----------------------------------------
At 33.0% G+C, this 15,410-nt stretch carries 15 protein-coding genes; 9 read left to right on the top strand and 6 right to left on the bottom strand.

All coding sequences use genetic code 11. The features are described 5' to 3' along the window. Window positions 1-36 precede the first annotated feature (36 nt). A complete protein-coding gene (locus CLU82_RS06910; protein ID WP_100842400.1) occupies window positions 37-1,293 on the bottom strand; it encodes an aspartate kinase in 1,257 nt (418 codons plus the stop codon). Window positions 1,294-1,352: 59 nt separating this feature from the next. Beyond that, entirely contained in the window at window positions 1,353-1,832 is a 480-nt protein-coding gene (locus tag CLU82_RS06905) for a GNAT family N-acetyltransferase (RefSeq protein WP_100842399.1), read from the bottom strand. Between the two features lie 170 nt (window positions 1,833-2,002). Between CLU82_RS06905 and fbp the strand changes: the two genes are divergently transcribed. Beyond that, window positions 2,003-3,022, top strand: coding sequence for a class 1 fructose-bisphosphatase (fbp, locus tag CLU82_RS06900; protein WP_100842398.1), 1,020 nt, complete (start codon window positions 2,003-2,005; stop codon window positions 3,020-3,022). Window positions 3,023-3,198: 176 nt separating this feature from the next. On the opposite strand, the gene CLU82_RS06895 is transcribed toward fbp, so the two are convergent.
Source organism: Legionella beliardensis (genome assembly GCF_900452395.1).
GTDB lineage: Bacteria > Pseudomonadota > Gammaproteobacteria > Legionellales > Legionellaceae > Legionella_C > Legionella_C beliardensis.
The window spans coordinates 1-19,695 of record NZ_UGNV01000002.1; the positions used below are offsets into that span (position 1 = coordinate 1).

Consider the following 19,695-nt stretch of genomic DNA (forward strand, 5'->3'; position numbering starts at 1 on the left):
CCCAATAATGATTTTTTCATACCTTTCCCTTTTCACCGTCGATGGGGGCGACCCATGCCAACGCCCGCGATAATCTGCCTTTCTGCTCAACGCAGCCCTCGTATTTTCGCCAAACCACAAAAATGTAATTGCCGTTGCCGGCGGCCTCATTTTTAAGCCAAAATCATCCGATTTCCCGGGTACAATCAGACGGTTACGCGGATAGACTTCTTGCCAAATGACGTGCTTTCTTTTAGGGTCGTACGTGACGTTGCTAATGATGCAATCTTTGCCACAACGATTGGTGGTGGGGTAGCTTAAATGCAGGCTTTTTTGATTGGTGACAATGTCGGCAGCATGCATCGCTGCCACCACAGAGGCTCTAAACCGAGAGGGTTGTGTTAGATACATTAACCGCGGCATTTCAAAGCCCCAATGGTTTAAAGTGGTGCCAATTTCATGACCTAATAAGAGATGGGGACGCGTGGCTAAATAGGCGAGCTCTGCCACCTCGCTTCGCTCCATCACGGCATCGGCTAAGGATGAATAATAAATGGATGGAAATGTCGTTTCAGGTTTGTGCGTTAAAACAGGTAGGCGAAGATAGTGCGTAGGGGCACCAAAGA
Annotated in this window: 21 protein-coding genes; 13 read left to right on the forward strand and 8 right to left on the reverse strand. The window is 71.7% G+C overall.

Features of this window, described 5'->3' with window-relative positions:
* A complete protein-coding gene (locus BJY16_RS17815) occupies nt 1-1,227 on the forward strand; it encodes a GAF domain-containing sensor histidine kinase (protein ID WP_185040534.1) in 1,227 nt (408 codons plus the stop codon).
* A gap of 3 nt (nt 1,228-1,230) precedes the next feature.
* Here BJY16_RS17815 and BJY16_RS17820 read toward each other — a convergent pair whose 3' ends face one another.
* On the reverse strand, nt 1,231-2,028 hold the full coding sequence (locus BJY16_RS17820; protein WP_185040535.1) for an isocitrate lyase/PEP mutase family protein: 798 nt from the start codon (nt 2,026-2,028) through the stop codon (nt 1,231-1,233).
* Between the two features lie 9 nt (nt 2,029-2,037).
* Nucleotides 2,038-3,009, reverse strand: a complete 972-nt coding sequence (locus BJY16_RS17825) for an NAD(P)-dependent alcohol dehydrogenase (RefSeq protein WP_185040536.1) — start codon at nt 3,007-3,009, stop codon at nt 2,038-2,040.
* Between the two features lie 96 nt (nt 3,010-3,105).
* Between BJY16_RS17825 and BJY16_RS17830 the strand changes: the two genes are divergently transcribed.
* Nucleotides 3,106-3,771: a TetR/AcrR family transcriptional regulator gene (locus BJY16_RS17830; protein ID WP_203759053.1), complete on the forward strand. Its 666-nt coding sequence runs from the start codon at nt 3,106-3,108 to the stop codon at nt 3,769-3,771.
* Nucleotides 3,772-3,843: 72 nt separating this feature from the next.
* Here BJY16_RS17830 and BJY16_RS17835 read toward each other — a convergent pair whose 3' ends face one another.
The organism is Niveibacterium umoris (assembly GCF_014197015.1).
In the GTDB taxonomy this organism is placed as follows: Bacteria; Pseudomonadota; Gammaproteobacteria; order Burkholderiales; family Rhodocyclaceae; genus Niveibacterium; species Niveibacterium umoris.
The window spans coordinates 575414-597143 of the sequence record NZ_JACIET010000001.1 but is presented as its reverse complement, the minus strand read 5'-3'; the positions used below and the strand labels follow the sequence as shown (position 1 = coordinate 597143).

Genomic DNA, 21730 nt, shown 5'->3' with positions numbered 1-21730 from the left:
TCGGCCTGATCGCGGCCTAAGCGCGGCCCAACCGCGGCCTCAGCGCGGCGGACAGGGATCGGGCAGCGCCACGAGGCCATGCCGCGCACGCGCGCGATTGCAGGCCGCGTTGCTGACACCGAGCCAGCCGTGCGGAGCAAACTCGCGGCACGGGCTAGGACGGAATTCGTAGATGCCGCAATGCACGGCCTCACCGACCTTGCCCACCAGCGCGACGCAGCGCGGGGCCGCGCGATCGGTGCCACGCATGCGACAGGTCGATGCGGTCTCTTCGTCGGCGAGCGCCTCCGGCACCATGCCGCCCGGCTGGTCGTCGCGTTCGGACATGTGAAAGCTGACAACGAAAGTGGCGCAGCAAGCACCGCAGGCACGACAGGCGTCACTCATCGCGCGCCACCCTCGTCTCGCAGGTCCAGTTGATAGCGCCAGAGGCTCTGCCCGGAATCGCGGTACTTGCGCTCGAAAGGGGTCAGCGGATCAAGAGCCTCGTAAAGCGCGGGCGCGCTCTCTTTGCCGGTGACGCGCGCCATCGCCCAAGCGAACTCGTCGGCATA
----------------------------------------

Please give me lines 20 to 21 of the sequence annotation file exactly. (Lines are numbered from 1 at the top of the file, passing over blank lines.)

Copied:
* Here BJY16_RS17830 and BJY16_RS17835 read toward each other — a convergent pair whose 3' ends face one another.
The organism is Niveibacterium umoris (assembly GCF_014197015.1).